Despite considerable progress, research on sexual minorities has been hindered by a lack of clarity and consistency in defining sexual minority groups. Further, despite recent recommendations to assess the three main dimensions of sexual orientation—identity, behavior, and attraction—it remains unclear how best to integrate such multivariate information to define discrete sexual orientation groups, particularly when identity and behavior fail to match. The current study used a data-driven approach to identify a parsimonious set of sexual orientation classes. Latent profile analysis (LPA) was run within a large (N = 3182) and sexually diverse sample, using dimensions of sexual identity, behavior, and attraction as predictors. LPAs supported four fundamental sexual orientation classes not only in the overall sample, but also when conducted separately in men (n = 980) and women (n = 2175): heterosexual, homosexual, bisexual, and heteroflexible (a class representing individuals who self-identify as heterosexual or mostly heterosexual but report moderate same-sex sexual behavior and attraction). Heterosexuals reported the highest levels of psychological functioning and lowest risk behaviors. Homosexuals showed similarly high levels of psychological functioning to heterosexuals, but higher levels of risk behaviors. Bisexuals and heteroflexibles showed similarly low levels of psychological functioning and high risk taking. To facilitate applications of this classification approach, the study developed the Multivariate Sexual Orientation Classification System, reproducing the four LPA groups with 97% accuracy (kappa = .95) using just two items. Implications of this classification approach are discussed.
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Given its clarity of meaning and widespread use throughout the literature, we have chosen to use the term “opposite sex” when we are referring to individuals with a different gender identity. Per a reviewer’s thoughtful suggestion, we considered using the term “different sex” to be more inclusive of non-binary gender identities. Unfortunately, we found that term to be confusing in a number of places (e.g., when referring to “different sex partners” in the last year), and so we decided to continue using the most common term for this construct.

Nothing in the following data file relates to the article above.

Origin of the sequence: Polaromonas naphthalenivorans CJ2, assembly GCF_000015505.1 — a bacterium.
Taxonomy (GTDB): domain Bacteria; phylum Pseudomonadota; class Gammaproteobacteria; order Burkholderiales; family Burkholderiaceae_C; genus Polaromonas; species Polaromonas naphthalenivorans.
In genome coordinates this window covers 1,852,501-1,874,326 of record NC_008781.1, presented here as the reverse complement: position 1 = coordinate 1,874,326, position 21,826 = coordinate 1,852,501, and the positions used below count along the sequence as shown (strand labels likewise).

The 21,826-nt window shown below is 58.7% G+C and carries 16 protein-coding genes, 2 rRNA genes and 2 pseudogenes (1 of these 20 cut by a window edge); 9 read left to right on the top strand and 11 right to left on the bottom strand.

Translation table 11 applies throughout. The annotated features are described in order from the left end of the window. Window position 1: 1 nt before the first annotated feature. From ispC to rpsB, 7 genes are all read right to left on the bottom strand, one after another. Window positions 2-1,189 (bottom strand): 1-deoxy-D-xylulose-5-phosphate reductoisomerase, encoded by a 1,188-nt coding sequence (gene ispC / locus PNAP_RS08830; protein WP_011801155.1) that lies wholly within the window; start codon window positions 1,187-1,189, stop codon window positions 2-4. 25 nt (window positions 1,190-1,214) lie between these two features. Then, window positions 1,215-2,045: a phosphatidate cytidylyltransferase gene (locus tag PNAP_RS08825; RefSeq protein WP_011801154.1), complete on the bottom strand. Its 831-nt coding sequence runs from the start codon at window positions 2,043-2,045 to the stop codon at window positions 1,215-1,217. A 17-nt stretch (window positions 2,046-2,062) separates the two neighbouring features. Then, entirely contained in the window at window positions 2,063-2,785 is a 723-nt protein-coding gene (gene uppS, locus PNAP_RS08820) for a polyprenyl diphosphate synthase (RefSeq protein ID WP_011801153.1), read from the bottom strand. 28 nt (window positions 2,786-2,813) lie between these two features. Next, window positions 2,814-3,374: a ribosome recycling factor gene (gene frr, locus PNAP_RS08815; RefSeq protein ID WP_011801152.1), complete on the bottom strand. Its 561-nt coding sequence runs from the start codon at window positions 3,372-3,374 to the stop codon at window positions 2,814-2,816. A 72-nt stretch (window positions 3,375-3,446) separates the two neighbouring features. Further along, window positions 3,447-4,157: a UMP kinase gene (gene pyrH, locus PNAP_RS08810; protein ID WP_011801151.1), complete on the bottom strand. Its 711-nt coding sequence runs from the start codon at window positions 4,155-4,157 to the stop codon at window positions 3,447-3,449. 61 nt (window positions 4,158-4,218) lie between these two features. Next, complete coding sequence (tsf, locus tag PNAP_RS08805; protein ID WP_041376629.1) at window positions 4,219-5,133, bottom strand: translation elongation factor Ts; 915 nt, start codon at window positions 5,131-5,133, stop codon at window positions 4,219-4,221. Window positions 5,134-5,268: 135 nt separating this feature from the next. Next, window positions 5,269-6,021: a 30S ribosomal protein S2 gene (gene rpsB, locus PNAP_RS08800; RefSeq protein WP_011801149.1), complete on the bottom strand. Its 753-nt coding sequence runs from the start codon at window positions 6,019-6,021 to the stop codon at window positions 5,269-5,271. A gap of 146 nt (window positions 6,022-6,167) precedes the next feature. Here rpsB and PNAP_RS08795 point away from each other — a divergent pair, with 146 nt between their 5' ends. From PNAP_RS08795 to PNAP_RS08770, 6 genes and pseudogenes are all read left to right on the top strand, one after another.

A common concern with survey research is inattentive responding. Thankfully, rates of excessively inattentive responding for online surveys (similar in content, format, and length to the current study) tend to be fairly low (roughly 3–5%; see Maniaci & Rogge, 2014a). Despite such low rates, removing inattentive participants can lead to slight increases in power for correlational analyses (Maniaci & Rogge, 2014a). Identifying incomplete participants and participants completing the survey too rapidly are accepted methods of identifying such individuals (see Maniaci & Rogge, 2014b for a review as well as Maniaci & Rogge, 2014a for a review and supporting results). The cutscores used in the current article were developed by the second author across over 30 online surveys collecting data from over 40,000 participants. On average, participants answer an average of 11 questions per minute on surveys like the one presented in this manuscript. Thus, we used a cutscore of 26 questions per minute or more to identify participants rushing through the survey too quickly (at a pace more than double the average, strongly suggesting that they cannot be reading each item carefully). We also used a cutscore of completing at least 70% of the baseline survey as that helps to quickly separate out individuals who drop out of the survey after the first couple pages and to retain those with truly usable multivariate data.
The ANCOVAs controlled for the six demographic variables showing significant differences across the latent groups–thereby helping to defray the impact of those demographic differences when examining group means on the remaining variables.
Notably, this discussion is limited to a self-report survey method as it represents the most commonly used method of assessing sexual orientation; other methods (interview, psychophysiological, behavioral) are beyond the scope of this work.
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See Table 5.
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Legate, N., Rogge, R.D. Identifying Basic Classes of Sexual Orientation with Latent Profile Analysis: Developing the Multivariate Sexual Orientation Classification System. Arch Sex Behav 48, 1403–1422 (2019). https://doi.org/10.1007/s10508-018-1336-y
- Sexual orientation
- Mostly heterosexual
- Health disparities